The Russian Wilderness, nestled in the mountains of Northern California is home to the "Miracle Mile," an area containing some of the greatest diversity of conifer species in the world.
Today, drought, climate change, and forest pathogens are taking their toll on the ecosystem. Healthy forests of the late 1960's are showing significant signs of stress.
I spent time with a botany field team working to resurvey the original plots in order to make comparisons between the forest of the past and present.
A pair of Lodgepole pine showing various stages of affliction from forest pathogens; needle browning, defoliation and eventual death.
Collected by J.O. Sawyer in the late 1960's these conifer cuttings are among many specimens collected from the Russian Wilderness in Klamath National Forest, California.
Drew Bost sorts through binders containing prints of maps overlaid with GPS coordinates of original survey plots and photocopies of original data sheets.
A photocopy of data from the original plot survey, information from these sheets is used to relocate specific plots by landmark and for comparison with updated survey findings.
Collected by J.O. Sawyer in the late 1960's small flowering plants are among many specimens collected from survey plots in the Russian Wilderness in Klamath National Forest, California.
Measuring tapes and a rangefinder are key tools to measure plots, tree trunks and determine tree height.
Melissa DeSiervo, Humboldt State University graduate student, points to the location of Josephine lake and nearby survey plots on a modern satellite map overlaid with original plot locations.
A view of the steep mountainside above Josephine Lake.
After years of historic drought most of Josephine Lake has evaporated, leaving behind barren rocks and a small pool in the deepest portion of the basin.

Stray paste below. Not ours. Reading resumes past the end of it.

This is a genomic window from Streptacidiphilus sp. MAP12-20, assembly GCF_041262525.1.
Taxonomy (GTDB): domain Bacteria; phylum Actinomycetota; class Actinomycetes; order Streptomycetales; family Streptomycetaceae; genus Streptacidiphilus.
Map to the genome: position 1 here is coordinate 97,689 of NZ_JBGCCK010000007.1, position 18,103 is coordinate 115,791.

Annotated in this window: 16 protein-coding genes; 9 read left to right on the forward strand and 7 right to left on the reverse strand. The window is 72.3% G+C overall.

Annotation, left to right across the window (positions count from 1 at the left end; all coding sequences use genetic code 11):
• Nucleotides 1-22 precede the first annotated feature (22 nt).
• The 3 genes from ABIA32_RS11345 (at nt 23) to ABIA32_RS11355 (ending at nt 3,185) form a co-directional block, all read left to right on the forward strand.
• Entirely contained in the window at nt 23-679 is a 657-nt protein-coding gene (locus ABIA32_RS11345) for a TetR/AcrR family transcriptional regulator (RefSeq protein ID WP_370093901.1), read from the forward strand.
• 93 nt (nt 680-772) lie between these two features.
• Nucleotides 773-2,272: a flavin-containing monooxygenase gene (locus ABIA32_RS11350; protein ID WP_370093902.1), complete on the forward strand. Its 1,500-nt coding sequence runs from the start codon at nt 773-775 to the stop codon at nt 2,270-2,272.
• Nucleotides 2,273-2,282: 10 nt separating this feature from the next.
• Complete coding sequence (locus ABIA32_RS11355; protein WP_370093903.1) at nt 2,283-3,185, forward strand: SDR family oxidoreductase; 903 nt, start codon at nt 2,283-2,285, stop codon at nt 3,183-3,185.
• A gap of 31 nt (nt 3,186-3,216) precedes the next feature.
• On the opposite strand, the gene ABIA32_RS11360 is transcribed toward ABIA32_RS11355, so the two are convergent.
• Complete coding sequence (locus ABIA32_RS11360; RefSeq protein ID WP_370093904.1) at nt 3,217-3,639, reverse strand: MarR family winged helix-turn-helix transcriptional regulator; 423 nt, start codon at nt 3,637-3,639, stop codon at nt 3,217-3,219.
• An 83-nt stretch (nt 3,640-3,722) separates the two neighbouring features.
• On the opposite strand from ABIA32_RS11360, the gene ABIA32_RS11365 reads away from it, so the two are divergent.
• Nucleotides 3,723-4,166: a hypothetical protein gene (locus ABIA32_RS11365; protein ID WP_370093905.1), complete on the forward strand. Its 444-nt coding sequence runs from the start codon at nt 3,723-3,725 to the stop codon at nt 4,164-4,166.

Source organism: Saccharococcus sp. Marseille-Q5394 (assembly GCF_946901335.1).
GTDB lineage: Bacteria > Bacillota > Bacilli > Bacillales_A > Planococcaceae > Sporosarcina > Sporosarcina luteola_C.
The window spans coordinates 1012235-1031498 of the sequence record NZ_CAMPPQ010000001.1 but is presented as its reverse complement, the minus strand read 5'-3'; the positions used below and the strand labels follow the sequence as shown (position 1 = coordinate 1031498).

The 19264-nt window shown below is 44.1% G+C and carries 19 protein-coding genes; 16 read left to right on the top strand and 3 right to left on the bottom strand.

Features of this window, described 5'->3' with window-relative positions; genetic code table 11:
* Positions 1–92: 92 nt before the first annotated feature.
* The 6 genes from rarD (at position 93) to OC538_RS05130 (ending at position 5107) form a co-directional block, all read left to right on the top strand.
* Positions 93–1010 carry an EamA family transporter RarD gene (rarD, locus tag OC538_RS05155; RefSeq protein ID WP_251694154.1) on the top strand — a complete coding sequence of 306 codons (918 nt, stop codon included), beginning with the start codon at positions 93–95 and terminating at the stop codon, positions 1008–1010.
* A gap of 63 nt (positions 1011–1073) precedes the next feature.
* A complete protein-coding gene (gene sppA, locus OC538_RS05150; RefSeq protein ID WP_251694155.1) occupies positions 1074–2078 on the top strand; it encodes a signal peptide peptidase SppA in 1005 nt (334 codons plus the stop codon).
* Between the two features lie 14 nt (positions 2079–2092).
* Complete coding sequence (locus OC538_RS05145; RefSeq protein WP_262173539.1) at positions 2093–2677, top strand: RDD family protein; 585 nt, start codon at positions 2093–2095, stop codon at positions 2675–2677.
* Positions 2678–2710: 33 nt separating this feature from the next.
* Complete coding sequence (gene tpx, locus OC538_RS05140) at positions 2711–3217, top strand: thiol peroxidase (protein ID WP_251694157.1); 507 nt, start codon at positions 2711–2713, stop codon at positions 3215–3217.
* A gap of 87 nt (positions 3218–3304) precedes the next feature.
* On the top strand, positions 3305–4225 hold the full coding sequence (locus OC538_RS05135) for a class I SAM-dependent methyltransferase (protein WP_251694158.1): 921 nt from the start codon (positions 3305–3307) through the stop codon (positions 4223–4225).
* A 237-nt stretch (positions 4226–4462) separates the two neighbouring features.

Melissa DeSiervo, stands among a mature forest of sick Shasta red fir trees. Like other stands of Shasta red fir in the Russian Wilderness, most are showing significant signs of stress which can lead to a mass die off. In this particular location nearly every tree of every age is showing needle browning, many of the standing trees have significant defoliation or have already died.
A Western Mountain hemlock stands tall in an area of forest where most of the Shasta red fir have died. The hemlock seem more resilient in the face of ecological stresses such as pathogens and drought and may indeed become the primary cover in this portion of the mountains.
Drew Bost uses a measuring tape to determine the boundary of a survey plot.
Drew Bost Measures the circumference of each tree within the survey area. Trunk width, species, height, and notes on health are recorded for each tree. In the understory plant species and ground cover make-up are recorded as well.
Using a toppled tree as a writing surface, Melissa DeSiervo, records plot data.
Melisa DeSiervo uses a rangefinder to determine tree height while Drew Bost reaches high to keep a tape line level while measuring a snag on a steep slope.
A rocky outcropping is host to Whitebark pine and other species of conifer whose range is limited by elevation. As increasing temperatures expand the growth range of lower elevation species, high elevation trees such as the Whitebark pine may become choked out of the ecosystem as moving up hill is no longer an option.
The Bulbous shape on this branch is indicative of emerging mistletoe, a native parasitic plant that draws water and nutrients from its host tree.
Measuring a scarred trunk, oozing sap and irregular bark is indicative of forest pathogens such as bark beetles and fungal infection. Tree death due to bark beetle activity is on the rise throughout the west. The tiny beetles consume the inner phloem and cambium bark layers. In drought conditions trees often succumb to infestation once the beetle's tunnels have "ringed" the trunk, hindering the trees ability to draw water up to the needles.
South of the Miracle Mile, Bingham lake sits below Russian Peak. The forest here also shows signs of stress and pathogens.